Q & A with Dan Chilcott
In October 2013, the Campaign for Wool had the pleasure of meeting Dan Chilcott as part of Wool Week 2013. Dan featured prominently in our Wool Week activities as part of our brilliant team of yarn bombers and live knitters that transformed the John Lewis Oxford Street store from a blank white canvas, to a vibrant woolly paradise. Following his busy few months since Wool Week, we caught up with Dan to see how his 2014 is shaping out to be.
Dan is currently based at Resort Studios in Margate with a collective of other artists.
1, Tell us a little about why you choose wool over other fibres?
It’s natural – sustainable and good for the environment; it has a history – economic, social, cultural; and it’s got character – if you did enough research you could probably go for a walk in your jumper and share a carrot with the sheep it came from. Do sheep like carrots?
2, What was your favourite moment from your Wool Week experience?
I had two: an italian lady who came past the window every day and told me through the glass that I was a clever boy. I loved the look of joy and surprise on people’s faces as they went by – lots of thumbs up, big grins & photos taken.
3, How do you source your wool?
I get some projects sponsored, but in an ideal world I like working with small-scale British producers & natural-died yarns. My dream is to find really bright garish colours that are all natural…
4, What does the Campaign for Wool mean to you?
I think it’s a really good way of raising the profile of a material that can be overlooked. People are surprised by it’s versatility – all the different products and the way it can feel industrial or very refined. I think it’s also important to raising awareness of the local economic importance of the material.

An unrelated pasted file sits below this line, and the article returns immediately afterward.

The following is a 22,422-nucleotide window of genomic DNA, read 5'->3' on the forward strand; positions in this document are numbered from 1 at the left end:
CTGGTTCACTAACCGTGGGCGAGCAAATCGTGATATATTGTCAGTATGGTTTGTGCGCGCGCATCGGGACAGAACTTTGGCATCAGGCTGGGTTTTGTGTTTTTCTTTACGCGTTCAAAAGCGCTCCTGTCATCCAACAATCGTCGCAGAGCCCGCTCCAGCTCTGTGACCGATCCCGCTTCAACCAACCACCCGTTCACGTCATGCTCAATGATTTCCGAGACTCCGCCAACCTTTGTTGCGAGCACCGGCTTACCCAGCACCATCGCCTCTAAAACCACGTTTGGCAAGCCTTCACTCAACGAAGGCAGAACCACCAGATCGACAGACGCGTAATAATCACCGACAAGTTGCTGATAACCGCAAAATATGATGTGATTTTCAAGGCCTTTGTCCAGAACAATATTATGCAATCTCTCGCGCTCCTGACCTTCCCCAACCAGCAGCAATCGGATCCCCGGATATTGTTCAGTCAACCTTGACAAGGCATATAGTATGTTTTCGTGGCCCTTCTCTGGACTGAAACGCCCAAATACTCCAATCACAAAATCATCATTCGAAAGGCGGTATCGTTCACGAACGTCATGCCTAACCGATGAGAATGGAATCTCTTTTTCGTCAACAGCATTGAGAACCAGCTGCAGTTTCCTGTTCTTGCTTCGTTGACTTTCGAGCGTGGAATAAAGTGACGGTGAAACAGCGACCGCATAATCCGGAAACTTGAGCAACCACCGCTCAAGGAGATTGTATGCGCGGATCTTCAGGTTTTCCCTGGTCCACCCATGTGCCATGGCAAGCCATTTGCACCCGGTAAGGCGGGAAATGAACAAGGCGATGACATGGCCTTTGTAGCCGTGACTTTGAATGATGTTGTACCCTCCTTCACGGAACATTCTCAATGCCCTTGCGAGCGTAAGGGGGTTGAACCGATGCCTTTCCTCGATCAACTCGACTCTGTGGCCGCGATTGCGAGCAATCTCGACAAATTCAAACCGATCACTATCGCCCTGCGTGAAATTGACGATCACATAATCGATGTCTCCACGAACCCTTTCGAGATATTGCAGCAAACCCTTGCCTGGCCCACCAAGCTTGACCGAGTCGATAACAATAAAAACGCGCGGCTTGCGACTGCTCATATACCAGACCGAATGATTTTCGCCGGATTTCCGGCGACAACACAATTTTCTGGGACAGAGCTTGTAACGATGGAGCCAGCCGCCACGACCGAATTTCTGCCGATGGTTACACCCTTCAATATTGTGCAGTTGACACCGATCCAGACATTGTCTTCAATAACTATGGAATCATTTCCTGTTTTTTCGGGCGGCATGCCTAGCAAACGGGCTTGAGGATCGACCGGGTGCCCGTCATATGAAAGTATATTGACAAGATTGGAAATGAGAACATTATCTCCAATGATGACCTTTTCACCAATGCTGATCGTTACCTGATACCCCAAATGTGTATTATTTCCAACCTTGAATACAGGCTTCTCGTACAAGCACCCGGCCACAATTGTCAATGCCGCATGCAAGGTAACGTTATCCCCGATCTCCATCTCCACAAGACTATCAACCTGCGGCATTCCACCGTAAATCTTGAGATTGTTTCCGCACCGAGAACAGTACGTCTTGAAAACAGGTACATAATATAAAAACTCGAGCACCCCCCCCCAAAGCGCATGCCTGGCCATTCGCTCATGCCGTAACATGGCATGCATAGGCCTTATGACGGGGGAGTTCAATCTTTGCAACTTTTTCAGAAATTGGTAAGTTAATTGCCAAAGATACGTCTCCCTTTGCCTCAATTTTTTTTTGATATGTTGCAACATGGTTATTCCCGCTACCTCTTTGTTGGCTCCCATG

5, What does the SS14 season hold for you?
I’m knitting signage for Wilderness Festival and will be running a knitting table there and at Secret Garden Party in the summer. I’m at the knitting and stitching show in March at Olympia in London collaborating on an installation titled “The most magnificent cultural construction that has ever been imagined” which it will be of course, because it will be wooly and knitted.
6, At what age did you first start knitting/crocheting?
I grew up in a wool shop but I really learnt properly when I was at college – I did Textiles at Central Saint Martins and I remember a group of girls & me sat round a big table learning to hand-knit. We were silent for quite a while, concentrating on different stitches, and then someone said “Did anyone see Eastenders last night?” and I thought – yes the stereotypes are true!
7, Technologies to further the potential of wool are advancing all the time, i.e. wool velvet, how do you think this will affect the wool and clothing industries?
I’m a basic kind of guy! Give me a couple of sticks and a few balls of something bright and I’m a happy man. But I love the idea of wool becoming an everyday material again, like it was in the middle ages when it was one of the things that made Britain a rich nation. I think anywhere where the economy is built on a connection to the land, natural products and good craftsmanship probably has a healthier outlook on life & humanity’s balance and interconnectedness with nature.
8, How does using woollen cloths differ to other man-made materials?
It feels different. When people start knitting, even just trying it out, and they use acrylic and they use wool, they have this realisation that there is a difference – something a bit intangible, in the quality and the feel, the way it breaths or holds warmth better. Wool is more tactile and there’s more variety to it.
9, What is your favourite woollen item of clothing and why?
Am i allowed two? They’re both jumpers that belonged to my parents – my dad’s old Gurnsey which needs darning, and a light blue & grey fair-isle that my mum wore in the 80s. They’re garments that were hand-made, with traditional patterns & wools, work-wear, unisex and comfortable. They look as relevant now as they did when they were made, and they would be recognisable to people a century ago. I guess it’s that mixture of practicality, rootedness and romance that I like. They’re comfy and I feel at home in them.
Top L Image credit Alessio D’Addario